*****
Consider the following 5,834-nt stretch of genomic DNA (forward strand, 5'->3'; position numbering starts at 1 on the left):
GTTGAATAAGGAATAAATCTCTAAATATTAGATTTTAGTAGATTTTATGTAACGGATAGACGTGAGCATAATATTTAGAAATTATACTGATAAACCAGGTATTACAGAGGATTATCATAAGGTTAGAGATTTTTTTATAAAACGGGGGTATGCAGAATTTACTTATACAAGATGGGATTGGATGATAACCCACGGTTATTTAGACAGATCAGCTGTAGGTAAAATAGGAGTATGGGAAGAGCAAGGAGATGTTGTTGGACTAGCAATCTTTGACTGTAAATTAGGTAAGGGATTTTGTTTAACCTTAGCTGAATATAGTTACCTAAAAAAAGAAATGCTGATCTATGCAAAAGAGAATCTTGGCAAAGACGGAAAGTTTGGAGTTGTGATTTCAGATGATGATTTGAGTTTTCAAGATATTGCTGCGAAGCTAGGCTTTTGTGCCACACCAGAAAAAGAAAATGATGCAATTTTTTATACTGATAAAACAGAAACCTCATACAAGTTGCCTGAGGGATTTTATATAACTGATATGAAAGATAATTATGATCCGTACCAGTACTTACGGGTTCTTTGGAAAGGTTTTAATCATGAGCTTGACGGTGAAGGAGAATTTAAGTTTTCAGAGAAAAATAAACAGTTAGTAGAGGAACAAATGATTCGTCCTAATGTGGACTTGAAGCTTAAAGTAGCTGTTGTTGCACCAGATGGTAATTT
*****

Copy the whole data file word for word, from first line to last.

Consider the following 5,834-nt stretch of genomic DNA (forward strand, 5'->3'; position numbering starts at 1 on the left):
GTTGAATAAGGAATAAATCTCTAAATATTAGATTTTAGTAGATTTTATGTAACGGATAGACGTGAGCATAATATTTAGAAATTATACTGATAAACCAGGTATTACAGAGGATTATCATAAGGTTAGAGATTTTTTTATAAAACGGGGGTATGCAGAATTTACTTATACAAGATGGGATTGGATGATAACCCACGGTTATTTAGACAGATCAGCTGTAGGTAAAATAGGAGTATGGGAAGAGCAAGGAGATGTTGTTGGACTAGCAATCTTTGACTGTAAATTAGGTAAGGGATTTTGTTTAACCTTAGCTGAATATAGTTACCTAAAAAAAGAAATGCTGATCTATGCAAAAGAGAATCTTGGCAAAGACGGAAAGTTTGGAGTTGTGATTTCAGATGATGATTTGAGTTTTCAAGATATTGCTGCGAAGCTAGGCTTTTGTGCCACACCAGAAAAAGAAAATGATGCAATTTTTTATACTGATAAAACAGAAACCTCATACAAGTTGCCTGAGGGATTTTATATAACTGATATGAAAGATAATTATGATCCGTACCAGTACTTACGGGTTCTTTGGAAAGGTTTTAATCATGAGCTTGACGGTGAAGGAGAATTTAAGTTTTCAGAGAAAAATAAACAGTTAGTAGAGGAACAAATGATTCGTCCTAATGTGGACTTGAAGCTTAAAGTAGCTGTTGTTGCACCAGATGGTAATTT